• The lack of adequate job creation by rural industries is balanced by the rising share of rural construction work in employment statistics. However In 2014, rural wage growth dipped by three per cent on the back of slowing infrastructure and real estate sectors. As a result, villages in Uttar Pradesh, Bihar and Odisha are increasingly witnessing return of migrants.
  • The puzzling fact is that the share of rural industrial employment in total industrial employment has been around the same over those four decades. The Economic Survey has shown the cause for concern is the deceleration in the compound annual growth rate of employment during 2004-05 to 2011-12 to 0.5 percent from 2.8 percent during 1999-2000 to 2004-05 as against growth rate of 2.9 percent and 0.4 percent respectively in the labour force for the same periods.
  • The positive effect of MGNREGA is limited by a very low access to work in some of the poorest states such as Bihar and Odisha,” Only 24.4% of rural households participate in MGNREGA nationwide, and nearly 70% of the interested households cannot participate due to lack of work. Most important, about 70% of households below of the poverty line do not participate.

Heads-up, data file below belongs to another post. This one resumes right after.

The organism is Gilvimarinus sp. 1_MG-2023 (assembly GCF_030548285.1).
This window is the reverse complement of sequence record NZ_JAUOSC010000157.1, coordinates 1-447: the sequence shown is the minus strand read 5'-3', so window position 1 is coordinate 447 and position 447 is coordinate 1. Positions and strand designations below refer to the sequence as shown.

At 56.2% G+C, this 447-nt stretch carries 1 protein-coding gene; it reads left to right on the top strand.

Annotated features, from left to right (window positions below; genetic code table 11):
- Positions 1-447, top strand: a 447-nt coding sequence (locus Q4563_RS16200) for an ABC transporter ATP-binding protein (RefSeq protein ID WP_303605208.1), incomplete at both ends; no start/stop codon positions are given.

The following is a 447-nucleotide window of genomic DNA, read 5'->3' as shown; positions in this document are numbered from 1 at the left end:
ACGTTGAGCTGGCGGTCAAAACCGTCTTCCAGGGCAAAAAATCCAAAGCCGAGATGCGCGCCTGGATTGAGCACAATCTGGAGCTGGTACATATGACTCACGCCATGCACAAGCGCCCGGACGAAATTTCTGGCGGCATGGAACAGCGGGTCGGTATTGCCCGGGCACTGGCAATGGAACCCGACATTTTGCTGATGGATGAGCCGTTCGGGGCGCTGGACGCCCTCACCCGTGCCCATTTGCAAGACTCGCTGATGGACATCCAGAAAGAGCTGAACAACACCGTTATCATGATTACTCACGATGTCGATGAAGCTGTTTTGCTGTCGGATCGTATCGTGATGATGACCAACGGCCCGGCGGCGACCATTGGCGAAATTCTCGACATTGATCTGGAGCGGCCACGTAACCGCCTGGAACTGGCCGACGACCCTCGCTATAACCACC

• The development experience of most successful countries has involved a shift of labour from traditional sectors with low productivity to modern sectors with high productivity. Countries such as India that have not yet made the transition inevitably have dual economies—where the traditional sector coexists with the modern sector.
  • Skill deficit There is a dual challenge of developing skills and utilizing them in a proper way. The Economic Survey 2014-15 has stated that as per the Labour Bureau Report 2014, the present skilled workforce in India is only 2 percent, which is much lower when compared to the developing nations.
  • Prevalence of informal sector without social security cover has worsened the conditions, rather amplifying the distress and discontent. Self-employment continues to dominate, with a 52.2 percent share in total employment with significant share of workers engaged in low-income-generation activities
  • Outward migration and subsequent feminization of agriculture and poverty is a matter of concern with all sorts of hardships i.e. access to factors of production. Notably, as per Census 2011, out of total female main workers, 55% were agricultural labourers and 24% cultivators. However, only 12.8% of the operational holdings were owned by women, which reflected the gender disparity in ownership of landholdings in agriculture.